Horace Campbell, professor of political science and African American Studies in the Maxwell School, was quoted by The LA Times for the article “Who killed Haiti’s president? Plot thickens as Moise’s guards come under scrutiny” as well as in France…
The Honorable William J. Clinton to deliver 2003 Commencement address to Syracuse University and SUNY ESF graduates
The Honorable William J. Clinton to deliver 2003 Commencement address to Syracuse University and SUNY ESF graduatesFebruary 27, 2003Sara Millersemortim@syr.edu
The Honorable William J. Clinton, 42nd president of the United States, will address the 2003 graduates of Syracuse University and the SUNY College of Environmental Science and Forestry (ESF) during joint Commencement exercises Sunday, May 11, in the Carrier Dome.
“I am pleased and proud that former President William Jefferson Clinton will be this year’s Commencement speaker,” says SU Chancellor and president Kenneth A. Shaw. “His presence and his address will make the ceremony a truly memorable one for our graduates and their families.”
Clinton was elected president in 1992 and again in 1996-the first Democratic president to be awarded a second term in six decades. During his term, the United States enjoyed the strongest economy in a generation and the longest economic expansion in U.S. history. Clinton led the nation from record deficits to record surpluses; the creation of over 22 million jobs-more than any other administration; low levels of unemployment, poverty, and crime; and the highest home-ownership rate in history.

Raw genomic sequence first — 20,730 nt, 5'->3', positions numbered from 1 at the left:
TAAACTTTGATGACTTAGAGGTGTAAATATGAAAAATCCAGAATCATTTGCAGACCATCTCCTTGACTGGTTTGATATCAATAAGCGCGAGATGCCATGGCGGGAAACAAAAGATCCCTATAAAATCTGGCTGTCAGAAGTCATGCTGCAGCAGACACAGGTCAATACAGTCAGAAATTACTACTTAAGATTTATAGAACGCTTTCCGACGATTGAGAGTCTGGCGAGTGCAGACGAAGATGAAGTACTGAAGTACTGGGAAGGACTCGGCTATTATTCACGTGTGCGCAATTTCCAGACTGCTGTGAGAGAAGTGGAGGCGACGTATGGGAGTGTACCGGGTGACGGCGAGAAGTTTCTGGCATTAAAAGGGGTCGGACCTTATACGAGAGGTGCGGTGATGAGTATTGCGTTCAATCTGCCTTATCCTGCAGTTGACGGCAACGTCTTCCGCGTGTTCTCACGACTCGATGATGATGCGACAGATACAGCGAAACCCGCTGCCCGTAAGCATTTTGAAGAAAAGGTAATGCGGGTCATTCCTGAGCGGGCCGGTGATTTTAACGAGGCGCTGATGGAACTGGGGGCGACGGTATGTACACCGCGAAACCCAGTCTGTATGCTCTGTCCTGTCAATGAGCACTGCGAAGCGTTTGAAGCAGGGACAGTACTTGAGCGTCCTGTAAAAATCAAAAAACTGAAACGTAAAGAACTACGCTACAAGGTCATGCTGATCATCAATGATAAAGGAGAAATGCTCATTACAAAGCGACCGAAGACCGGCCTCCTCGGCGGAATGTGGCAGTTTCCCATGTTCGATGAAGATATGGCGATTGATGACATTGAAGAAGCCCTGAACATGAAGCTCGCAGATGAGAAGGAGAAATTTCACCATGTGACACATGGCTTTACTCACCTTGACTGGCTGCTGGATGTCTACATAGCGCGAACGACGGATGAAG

His accomplishments as president include increasing investments in education, providing tax relief for working families, helping millions of Americans move from welfare to work, expanding access to technology, encouraging investment in underserved communities, and promoting peace and strengthening democracy around the world. Clinton previously served as the governor of Arkansas, chairman of the National Governors’ Association, and attorney general of Arkansas. As former chairman of the Democratic Leadership Council, he is one of the original architects and leading advocates for the Third Way movement.
Since leaving office in January 2001, Clinton, in conjunction with the William J. Clinton Presidential Foundation based in New York City, has continued his work on many issues that defined his administration, including the economic empowerment of the poor; racial, ethnic and religious reconciliation; and the education and health of young people.
Clinton was chosen as this year’s Commencement speaker through a new selection process that gives students and others in the University community the opportunity to offer suggestions through a campus Web site. These votes were narrowed down to the leading candidates and submitted to Chancellor Shaw, who made the final decision.